Likewise, the bullpen has a few holes. Rafael Soriano was brought in to be the primary set-up man, but he’s spent most of the season on the DL and was largely ineffective before getting hurt. Boone Logan is the supposed lefty specialist, but left handers are tuning him up to a 138 OPS+. While Cory Wade and Luis Ayala have been reasonably pleasant surprises, neither has experienced this level of success before. And heaven help us all if the abysmal Sergio Mitre is reactivated and added to the post-season roster.

So, like I said, the Yankees certainly have needs. The problem is there doesn’t seem to be anyone available in the trade market that can fill those needs. There’s been a lot of discussion regarding Ubaldo Jimenez, but the Rockies
asking price (3 or 4 of the Yanks blue chip prospects) is insane. Jimenez had a terrific first half of 2010. Otherwise, he’s a sub-.500 pitcher with a career ERA of 3.87 – while pitching in the offensively challenged NL West. If Brian Cashman adds him at tomorrow’s deadline, I’ll be underwhelmed. The other starters rumored to be on the market also aren’t overly impressive. They range from the oft-injured Erik Bedard to the recalcitrant Hiroki Kuroda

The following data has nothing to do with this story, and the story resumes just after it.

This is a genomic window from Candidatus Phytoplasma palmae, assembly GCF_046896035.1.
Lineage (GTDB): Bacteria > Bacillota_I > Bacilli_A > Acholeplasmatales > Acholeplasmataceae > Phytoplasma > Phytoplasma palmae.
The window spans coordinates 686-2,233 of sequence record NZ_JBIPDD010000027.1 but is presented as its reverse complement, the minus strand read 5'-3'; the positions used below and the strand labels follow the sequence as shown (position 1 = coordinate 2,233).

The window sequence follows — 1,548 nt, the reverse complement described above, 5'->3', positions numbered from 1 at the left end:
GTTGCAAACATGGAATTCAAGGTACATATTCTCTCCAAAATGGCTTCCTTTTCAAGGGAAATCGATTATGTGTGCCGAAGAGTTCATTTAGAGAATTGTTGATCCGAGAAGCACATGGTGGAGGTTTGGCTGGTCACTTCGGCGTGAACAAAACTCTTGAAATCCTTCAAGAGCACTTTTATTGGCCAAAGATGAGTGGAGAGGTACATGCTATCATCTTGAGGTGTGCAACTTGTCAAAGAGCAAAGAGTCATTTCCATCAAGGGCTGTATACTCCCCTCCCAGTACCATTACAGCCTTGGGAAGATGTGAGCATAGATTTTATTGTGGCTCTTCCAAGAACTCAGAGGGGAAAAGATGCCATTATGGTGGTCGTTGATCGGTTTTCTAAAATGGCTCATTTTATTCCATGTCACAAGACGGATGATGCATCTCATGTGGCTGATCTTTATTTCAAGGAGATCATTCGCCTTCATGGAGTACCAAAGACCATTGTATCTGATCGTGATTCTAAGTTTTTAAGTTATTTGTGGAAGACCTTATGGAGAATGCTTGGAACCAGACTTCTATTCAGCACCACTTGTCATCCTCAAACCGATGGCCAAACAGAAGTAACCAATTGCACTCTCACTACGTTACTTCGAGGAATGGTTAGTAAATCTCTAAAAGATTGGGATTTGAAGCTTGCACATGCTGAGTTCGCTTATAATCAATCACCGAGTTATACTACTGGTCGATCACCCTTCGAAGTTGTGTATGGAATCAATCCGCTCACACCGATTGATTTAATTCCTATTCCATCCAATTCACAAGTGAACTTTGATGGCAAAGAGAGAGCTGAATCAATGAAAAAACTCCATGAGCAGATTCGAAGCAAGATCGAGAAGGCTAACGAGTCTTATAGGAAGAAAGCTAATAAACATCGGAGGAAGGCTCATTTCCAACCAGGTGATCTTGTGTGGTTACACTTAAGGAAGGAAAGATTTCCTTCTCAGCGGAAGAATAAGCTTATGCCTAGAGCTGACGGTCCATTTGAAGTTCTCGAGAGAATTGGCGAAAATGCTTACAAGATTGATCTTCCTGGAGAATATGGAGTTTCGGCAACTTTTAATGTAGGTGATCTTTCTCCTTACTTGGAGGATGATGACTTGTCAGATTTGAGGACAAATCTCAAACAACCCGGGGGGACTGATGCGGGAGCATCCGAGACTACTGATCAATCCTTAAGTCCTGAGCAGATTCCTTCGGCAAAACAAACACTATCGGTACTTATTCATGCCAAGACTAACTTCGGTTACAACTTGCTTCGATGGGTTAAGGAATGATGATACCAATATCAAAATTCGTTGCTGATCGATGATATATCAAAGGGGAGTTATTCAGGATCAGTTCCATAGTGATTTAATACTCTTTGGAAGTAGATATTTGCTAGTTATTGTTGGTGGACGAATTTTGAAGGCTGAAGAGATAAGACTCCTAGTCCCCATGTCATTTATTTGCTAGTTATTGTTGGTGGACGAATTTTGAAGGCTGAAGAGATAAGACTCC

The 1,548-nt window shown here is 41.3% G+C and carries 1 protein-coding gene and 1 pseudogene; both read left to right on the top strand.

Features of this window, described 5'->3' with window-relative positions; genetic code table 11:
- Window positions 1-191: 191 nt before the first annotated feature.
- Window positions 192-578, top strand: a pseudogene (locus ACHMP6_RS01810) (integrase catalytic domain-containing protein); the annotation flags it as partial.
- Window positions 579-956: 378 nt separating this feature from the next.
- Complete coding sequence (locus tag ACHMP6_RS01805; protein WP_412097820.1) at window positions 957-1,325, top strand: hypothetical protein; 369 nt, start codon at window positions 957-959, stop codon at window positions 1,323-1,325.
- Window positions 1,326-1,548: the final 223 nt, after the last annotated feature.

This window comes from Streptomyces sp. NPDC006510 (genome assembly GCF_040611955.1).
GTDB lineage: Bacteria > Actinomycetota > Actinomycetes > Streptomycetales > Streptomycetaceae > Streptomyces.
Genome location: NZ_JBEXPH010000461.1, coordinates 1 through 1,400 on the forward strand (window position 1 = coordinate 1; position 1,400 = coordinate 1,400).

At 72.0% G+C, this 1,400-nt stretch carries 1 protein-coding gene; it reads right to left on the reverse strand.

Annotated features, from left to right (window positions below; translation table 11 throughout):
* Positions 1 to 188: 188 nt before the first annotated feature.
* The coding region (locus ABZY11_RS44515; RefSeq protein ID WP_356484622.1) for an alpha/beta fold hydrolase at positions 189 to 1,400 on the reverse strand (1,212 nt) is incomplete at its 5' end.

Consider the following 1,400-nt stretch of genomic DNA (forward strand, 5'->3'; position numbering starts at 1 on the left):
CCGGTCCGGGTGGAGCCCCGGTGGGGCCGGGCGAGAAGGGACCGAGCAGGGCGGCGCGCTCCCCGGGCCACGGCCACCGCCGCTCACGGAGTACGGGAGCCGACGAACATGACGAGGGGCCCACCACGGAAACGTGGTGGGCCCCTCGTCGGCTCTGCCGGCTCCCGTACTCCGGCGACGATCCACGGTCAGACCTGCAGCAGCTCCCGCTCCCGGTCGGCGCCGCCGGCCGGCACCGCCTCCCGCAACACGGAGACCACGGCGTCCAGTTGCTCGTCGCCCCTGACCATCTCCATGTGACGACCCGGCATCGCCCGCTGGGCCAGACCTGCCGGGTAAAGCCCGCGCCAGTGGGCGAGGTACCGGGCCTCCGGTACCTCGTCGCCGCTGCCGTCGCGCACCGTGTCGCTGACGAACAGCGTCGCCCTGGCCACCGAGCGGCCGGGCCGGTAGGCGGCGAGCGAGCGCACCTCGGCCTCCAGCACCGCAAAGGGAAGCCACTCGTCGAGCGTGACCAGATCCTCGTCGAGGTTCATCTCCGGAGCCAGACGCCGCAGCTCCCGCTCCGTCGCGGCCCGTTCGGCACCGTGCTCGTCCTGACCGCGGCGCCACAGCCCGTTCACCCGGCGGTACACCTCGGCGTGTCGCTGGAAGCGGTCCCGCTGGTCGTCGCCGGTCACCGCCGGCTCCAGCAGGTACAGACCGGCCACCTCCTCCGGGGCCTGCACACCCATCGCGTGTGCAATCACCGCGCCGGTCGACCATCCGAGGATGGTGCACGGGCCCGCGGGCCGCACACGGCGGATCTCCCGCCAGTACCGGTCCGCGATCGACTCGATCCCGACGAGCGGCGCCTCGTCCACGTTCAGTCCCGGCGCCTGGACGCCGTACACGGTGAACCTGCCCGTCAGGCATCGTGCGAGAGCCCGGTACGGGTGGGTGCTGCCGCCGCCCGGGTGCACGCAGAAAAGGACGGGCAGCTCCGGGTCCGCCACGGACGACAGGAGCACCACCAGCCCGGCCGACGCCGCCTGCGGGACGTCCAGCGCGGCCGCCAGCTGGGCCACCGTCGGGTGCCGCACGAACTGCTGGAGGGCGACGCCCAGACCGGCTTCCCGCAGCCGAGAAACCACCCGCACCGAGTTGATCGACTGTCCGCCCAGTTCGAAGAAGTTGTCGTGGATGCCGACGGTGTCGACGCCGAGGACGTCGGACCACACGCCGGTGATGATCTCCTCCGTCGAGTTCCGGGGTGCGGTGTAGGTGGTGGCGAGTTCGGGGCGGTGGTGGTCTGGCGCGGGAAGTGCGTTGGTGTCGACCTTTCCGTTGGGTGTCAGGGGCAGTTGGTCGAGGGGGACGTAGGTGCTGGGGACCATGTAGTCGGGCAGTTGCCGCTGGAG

to baseball’s version of a spoiled two-year old, Carlos Zambrano. In short, barring some sort of unexpected blockbuster, there simply isn’t anyone available who provides an upgrade over what the Yanks currently have on hand.

In terms of bullpen help, the Yanks are certainly looking for a left hander – but good luck finding anyone. The Orioles probably want to rid themselves of Mike Gonzales and his bloated contract, but he has had zero success in the AL. The A’s might be willing to part with Brian Fuentes, but I can’t imagine the Yankees assuming around $8.5 million in contract for a guy who has actually been worse against lefties than Logan. The only other name I’ve seen available is the Cubs John Grabow. Like Fuentes and Gonzales, he’s been more piñata than pitcher.